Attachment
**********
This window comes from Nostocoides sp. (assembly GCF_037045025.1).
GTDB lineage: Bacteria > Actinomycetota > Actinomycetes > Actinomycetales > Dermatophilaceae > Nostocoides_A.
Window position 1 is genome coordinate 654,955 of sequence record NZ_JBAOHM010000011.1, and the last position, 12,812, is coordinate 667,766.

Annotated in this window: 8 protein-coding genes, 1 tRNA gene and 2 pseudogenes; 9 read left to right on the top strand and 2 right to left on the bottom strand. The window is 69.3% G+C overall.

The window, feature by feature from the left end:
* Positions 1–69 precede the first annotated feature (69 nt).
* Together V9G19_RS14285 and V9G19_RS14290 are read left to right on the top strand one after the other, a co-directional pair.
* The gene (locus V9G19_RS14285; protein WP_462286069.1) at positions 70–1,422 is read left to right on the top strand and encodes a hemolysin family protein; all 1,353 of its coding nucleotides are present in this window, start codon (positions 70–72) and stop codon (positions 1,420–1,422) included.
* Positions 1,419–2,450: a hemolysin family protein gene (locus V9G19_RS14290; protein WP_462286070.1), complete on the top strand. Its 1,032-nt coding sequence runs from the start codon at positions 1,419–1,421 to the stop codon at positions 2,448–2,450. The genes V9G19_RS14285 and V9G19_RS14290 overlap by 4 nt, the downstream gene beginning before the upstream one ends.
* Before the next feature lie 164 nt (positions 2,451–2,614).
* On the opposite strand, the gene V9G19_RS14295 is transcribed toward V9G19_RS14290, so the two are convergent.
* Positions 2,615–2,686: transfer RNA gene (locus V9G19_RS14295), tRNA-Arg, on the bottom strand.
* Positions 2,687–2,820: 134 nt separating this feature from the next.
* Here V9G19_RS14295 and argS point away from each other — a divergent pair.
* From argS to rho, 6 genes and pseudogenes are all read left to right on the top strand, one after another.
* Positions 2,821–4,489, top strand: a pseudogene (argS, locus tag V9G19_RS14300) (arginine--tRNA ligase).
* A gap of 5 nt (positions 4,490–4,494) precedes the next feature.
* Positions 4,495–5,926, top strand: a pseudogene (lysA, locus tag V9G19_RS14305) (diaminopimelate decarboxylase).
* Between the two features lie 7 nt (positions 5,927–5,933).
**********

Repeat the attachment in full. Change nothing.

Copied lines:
This window comes from Nostocoides sp. (assembly GCF_037045025.1).
GTDB lineage: Bacteria > Actinomycetota > Actinomycetes > Actinomycetales > Dermatophilaceae > Nostocoides_A.
Window position 1 is genome coordinate 654,955 of sequence record NZ_JBAOHM010000011.1, and the last position, 12,812, is coordinate 667,766.

Annotated in this window: 8 protein-coding genes, 1 tRNA gene and 2 pseudogenes; 9 read left to right on the top strand and 2 right to left on the bottom strand. The window is 69.3% G+C overall.

The window, feature by feature from the left end:
* Positions 1–69 precede the first annotated feature (69 nt).
* Together V9G19_RS14285 and V9G19_RS14290 are read left to right on the top strand one after the other, a co-directional pair.
* The gene (locus V9G19_RS14285; protein WP_462286069.1) at positions 70–1,422 is read left to right on the top strand and encodes a hemolysin family protein; all 1,353 of its coding nucleotides are present in this window, start codon (positions 70–72) and stop codon (positions 1,420–1,422) included.
* Positions 1,419–2,450: a hemolysin family protein gene (locus V9G19_RS14290; protein WP_462286070.1), complete on the top strand. Its 1,032-nt coding sequence runs from the start codon at positions 1,419–1,421 to the stop codon at positions 2,448–2,450. The genes V9G19_RS14285 and V9G19_RS14290 overlap by 4 nt, the downstream gene beginning before the upstream one ends.
* Before the next feature lie 164 nt (positions 2,451–2,614).
* On the opposite strand, the gene V9G19_RS14295 is transcribed toward V9G19_RS14290, so the two are convergent.
* Positions 2,615–2,686: transfer RNA gene (locus V9G19_RS14295), tRNA-Arg, on the bottom strand.
* Positions 2,687–2,820: 134 nt separating this feature from the next.
* Here V9G19_RS14295 and argS point away from each other — a divergent pair.
* From argS to rho, 6 genes and pseudogenes are all read left to right on the top strand, one after another.
* Positions 2,821–4,489, top strand: a pseudogene (argS, locus tag V9G19_RS14300) (arginine--tRNA ligase).
* A gap of 5 nt (positions 4,490–4,494) precedes the next feature.
* Positions 4,495–5,926, top strand: a pseudogene (lysA, locus tag V9G19_RS14305) (diaminopimelate decarboxylase).
* Between the two features lie 7 nt (positions 5,927–5,933).